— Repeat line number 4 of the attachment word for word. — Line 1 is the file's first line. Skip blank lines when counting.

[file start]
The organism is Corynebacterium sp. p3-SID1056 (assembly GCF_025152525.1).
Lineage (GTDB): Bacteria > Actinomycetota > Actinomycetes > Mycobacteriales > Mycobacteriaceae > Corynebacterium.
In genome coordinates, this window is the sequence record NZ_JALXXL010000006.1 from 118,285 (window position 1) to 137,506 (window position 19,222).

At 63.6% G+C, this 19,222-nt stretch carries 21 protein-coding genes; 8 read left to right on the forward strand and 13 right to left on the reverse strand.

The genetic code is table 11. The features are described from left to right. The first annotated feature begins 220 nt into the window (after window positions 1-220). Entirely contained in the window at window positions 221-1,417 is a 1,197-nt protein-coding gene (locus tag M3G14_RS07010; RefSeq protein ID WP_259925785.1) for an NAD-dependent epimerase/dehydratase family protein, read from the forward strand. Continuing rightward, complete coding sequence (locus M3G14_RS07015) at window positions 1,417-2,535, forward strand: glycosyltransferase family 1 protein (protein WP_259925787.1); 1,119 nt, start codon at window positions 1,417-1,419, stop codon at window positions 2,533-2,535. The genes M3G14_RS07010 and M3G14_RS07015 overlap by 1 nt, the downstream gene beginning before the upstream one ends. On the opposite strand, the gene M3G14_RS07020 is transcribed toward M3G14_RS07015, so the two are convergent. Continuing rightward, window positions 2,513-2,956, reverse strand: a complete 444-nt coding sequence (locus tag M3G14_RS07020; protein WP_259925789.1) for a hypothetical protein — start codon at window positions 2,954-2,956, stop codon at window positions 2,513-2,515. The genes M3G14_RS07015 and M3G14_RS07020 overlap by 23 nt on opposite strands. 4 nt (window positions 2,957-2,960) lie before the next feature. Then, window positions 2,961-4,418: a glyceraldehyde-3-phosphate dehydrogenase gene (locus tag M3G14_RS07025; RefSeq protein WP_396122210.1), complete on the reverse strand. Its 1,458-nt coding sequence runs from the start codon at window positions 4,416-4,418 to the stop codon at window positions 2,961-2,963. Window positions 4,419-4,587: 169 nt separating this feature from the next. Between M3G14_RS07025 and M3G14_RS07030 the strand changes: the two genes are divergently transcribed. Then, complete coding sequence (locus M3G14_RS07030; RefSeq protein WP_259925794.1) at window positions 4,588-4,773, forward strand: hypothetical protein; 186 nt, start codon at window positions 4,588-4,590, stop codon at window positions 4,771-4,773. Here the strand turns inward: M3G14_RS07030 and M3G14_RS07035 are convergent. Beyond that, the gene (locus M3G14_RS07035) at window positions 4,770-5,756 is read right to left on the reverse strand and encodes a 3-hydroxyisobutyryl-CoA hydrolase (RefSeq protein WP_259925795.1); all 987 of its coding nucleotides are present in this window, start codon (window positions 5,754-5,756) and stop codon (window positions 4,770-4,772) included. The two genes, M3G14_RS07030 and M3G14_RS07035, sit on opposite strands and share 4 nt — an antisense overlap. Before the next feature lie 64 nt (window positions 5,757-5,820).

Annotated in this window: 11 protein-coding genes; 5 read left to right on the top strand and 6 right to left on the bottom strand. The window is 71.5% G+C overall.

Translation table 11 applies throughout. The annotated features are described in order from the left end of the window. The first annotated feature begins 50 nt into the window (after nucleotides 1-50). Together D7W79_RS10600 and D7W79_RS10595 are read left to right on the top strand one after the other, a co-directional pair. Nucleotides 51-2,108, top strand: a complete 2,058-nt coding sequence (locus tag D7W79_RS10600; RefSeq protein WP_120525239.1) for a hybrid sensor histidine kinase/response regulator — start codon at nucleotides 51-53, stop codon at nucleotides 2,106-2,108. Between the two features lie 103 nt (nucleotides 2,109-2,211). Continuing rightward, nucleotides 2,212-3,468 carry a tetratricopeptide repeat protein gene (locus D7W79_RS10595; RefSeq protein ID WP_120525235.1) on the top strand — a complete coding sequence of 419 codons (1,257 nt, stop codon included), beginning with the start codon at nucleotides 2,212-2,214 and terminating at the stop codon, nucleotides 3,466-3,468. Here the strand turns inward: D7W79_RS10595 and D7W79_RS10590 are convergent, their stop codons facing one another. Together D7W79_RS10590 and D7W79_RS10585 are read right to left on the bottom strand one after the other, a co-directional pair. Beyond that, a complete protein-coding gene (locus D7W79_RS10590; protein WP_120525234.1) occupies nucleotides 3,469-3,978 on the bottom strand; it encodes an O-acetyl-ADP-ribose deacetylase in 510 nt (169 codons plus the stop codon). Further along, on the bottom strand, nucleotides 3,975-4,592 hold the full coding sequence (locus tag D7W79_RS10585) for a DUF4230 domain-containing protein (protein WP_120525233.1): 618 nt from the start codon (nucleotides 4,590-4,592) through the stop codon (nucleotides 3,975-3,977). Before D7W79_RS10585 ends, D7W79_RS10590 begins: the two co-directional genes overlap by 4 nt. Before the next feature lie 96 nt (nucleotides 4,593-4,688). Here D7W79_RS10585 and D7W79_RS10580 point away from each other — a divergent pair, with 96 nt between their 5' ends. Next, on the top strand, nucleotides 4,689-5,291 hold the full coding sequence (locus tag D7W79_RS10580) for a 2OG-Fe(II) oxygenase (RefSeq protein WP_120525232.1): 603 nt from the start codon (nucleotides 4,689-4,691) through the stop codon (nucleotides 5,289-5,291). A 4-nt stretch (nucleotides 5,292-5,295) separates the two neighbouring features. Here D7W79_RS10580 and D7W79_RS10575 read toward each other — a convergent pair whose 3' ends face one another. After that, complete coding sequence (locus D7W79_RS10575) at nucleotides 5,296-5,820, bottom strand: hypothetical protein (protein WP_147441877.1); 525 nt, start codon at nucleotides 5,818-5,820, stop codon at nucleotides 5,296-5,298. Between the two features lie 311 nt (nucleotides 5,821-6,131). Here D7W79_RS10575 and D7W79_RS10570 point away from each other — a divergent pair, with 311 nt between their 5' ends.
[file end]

At 63.6% G+C, this 19,222-nt stretch carries 21 protein-coding genes; 8 read left to right on the forward strand and 13 right to left on the reverse strand.